And that is when the childish me kicks up her heels and says, “I want to hurt you back”.

Then the grown up self in me says, "it is enough that you are acting childish and holding on to your grudge, what does me stooping to that same grudge holding level do to improve the situation?"

I realize the answer is “nothing”. It contributes nothing. It does not make anything better.

But then forgiving will not make it better either, for you still hold on to your grudge like a life line and the estrangement trauma continues. I still feel the effects of your shunning every day.

I especially feel the rejection of having my apologies rejected. I feel that I have reached out to you willing to open the doors to communication and you slam them in my face with your silence and rejection.

And I am left with apology egg on my face and you prove your point yet again that you still have a grudge against me and that my willingness to forgive and my willingness to apologize is not enough! That is part of the problem then isn't it.

My forgiving you for your actions in creating this estrangement is not enough to heal the wound you have inflicted upon this relationship. There is nothing that I can say or do to bring working towards reconciliation to the table because you do not want reconciliation. It is almost like you find joy in punishing me. You find joy in hanging on to all of your grudges against me. You find comfort in laying out all my faults and punishing me for them. And in doing so you never even see how wrong a choice you have made by following the advice of a certain other. You don’t even realize how many things I have to forgive you for! You don’t realize how much wrong you have done against me, because you are blinded by your anger and your hurt and your desire to exact revenge upon me.

Yet still I love what we once had so much that I am still willing to struggle with forgiving you all this hurt that I am experiencing. They say that forgiving requires strength. And in facing this 40 day challenge I am starting to realize just how much strength is required of me to do this.

The hardest part of the challenge is coming to terms with the fact that I may have to walk away from this challenge accepting that forgiving without any reciprocal atonement, and atoning without any reciprocal forgiveness spells an ending of a different sort. It will require an acceptance on my part that you will never give up your grudge because for some reason that gives you a feeling of power. 

And I can only regain my power by forgiving and walking away.

Renate Dundys Marrello 

photo credits as marked or unknown 

Saturday, March 14, 2015

Post Estrangement: A journey of Letting Go - letting go of my grudge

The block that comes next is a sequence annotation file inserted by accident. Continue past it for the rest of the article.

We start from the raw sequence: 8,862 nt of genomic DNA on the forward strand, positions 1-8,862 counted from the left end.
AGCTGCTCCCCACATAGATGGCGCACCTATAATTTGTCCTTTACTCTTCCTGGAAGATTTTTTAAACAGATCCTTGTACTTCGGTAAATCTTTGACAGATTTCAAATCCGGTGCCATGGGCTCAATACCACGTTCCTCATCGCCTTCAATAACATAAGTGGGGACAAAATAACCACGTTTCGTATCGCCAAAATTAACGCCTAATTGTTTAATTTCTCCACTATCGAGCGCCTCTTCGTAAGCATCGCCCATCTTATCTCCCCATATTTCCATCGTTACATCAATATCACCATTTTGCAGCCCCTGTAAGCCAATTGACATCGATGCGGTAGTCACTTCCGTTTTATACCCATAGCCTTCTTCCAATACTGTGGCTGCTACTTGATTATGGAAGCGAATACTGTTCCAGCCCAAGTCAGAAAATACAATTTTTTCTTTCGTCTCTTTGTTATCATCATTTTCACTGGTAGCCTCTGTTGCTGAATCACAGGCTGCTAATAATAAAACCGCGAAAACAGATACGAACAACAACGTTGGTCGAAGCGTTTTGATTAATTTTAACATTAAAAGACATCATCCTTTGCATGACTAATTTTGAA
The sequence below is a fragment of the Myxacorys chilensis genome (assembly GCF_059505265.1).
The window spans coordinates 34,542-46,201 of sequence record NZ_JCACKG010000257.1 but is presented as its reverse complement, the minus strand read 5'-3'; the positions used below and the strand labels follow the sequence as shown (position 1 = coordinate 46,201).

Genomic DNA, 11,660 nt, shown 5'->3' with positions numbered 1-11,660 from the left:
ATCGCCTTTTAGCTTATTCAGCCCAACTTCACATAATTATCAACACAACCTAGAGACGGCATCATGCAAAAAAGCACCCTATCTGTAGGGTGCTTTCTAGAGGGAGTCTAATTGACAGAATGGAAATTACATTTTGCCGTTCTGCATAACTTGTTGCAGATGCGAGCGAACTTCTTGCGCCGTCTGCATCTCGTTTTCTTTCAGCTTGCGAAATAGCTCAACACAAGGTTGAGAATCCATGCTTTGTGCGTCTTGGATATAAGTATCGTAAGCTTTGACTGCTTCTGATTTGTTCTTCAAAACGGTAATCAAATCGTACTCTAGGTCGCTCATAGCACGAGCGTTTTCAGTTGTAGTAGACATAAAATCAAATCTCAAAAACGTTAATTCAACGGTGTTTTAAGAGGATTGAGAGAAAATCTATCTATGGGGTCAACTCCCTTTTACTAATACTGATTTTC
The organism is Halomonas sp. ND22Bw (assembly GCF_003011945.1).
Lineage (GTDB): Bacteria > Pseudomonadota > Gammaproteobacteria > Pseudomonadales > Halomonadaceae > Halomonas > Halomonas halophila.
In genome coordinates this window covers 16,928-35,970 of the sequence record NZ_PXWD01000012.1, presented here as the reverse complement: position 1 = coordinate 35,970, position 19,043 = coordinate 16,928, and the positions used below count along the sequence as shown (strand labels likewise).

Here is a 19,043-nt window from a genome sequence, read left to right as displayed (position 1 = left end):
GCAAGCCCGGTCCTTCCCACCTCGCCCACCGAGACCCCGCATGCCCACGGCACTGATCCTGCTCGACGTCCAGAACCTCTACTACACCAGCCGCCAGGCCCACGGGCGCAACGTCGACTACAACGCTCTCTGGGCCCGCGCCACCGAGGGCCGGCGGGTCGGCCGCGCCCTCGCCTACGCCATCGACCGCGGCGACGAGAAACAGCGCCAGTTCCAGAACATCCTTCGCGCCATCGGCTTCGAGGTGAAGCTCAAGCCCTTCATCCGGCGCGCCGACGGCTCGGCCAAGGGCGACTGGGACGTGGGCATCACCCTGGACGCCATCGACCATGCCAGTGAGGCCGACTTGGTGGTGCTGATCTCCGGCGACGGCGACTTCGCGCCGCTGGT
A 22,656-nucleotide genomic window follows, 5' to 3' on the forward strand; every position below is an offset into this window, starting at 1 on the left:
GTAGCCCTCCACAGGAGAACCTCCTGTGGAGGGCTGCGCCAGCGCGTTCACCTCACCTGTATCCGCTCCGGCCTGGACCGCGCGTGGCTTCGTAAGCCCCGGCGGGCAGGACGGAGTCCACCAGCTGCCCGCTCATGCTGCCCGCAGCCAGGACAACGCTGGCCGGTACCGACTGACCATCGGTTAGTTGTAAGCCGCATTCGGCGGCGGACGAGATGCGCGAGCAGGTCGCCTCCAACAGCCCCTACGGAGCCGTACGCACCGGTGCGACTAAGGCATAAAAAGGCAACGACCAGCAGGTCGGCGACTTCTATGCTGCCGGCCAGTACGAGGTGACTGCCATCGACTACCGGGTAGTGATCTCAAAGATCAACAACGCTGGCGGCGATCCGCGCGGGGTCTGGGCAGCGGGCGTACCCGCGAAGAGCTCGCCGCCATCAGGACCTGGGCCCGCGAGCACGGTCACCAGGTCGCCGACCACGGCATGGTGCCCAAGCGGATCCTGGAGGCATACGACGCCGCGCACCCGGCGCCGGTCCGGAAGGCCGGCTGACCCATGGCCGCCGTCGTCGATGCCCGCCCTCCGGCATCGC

As I continue my 40 day journey of letting go I realize that there are so many steps to letting go.  The past few days I have been looking at the need to let go of the grudge that I have building and growing in my heart. This is what keeps my pain and my anger fresh.  This is the "HOOK" that connects me to the past. 

40 Days of Letting go -  Day 23

It is easy to find a reason to hang on.  When I reflect on the pain and the hurting I experience; I automatically say “you deserve my hatred and my disrespect”.

A grudge is born out of the need to retaliate for the wounds inflicted upon me. The wound is kept alive when I repeat my mantra “You had no right to treat me this way.  I have issues with your actions.

The resentment grows and festers in my brain and I carry the burden.  Just as you carry your own burden with your resentments against me.

The resentment and bitterness have taken root in your soul.  That resentment builds your wall of silence blocking me out.

I don’t want to live the way you live, forever carrying that heavy weight.  So I will let my grudge go.  I will unhook myself from that path.

I will release the hold my anger and pain has over my soul. As I accept that what you did was not right, I also accept that I do not have to hold on to the anger and hurt indefinitely.  I can choose to let it go. I can choose to lay down my burden. 

Instead of hanging on to the bitterness I will taste the freedom of acceptance that what is past is past.  With that acceptance I give myself the ability to move on unfettered by the negative ruminations that are so hurtful to my soul.

Renate Dundys Marrello

Photo credits - as marked or unknown

Sunday, March 8, 2015


There are days when I feel stuck in my grief, when healing seems to be beyond what I can accomplish.  On those days I look to inspiration from others who have walked or are walking the path before me.  The last few days have been filled with sadness for me (birthday of my estranging daughter) and so I turned to reading this message by Nina Wornham for inspiration. 

By Nina Wornham 2015.

The big problem with grief and estrangement is that no one has died. There’s been no funeral, no cards, no sympathy and no one’s acknowledging that for anyone who loses a family member to estrangement, the grief is equally as painful as any other loss.
There are no mourners so no one shares the grief or carries the burden with you. There are no flowers, no lingering reminders, no beautiful memories, no wreath to lay and no memorial to visit.
Unlike the passing of a loved one where a celebration of their lives can bring comfort to saying our goodbyes, we’re left to dwell in the silent persecution of a shame riddled existence where the only question is ‘why’?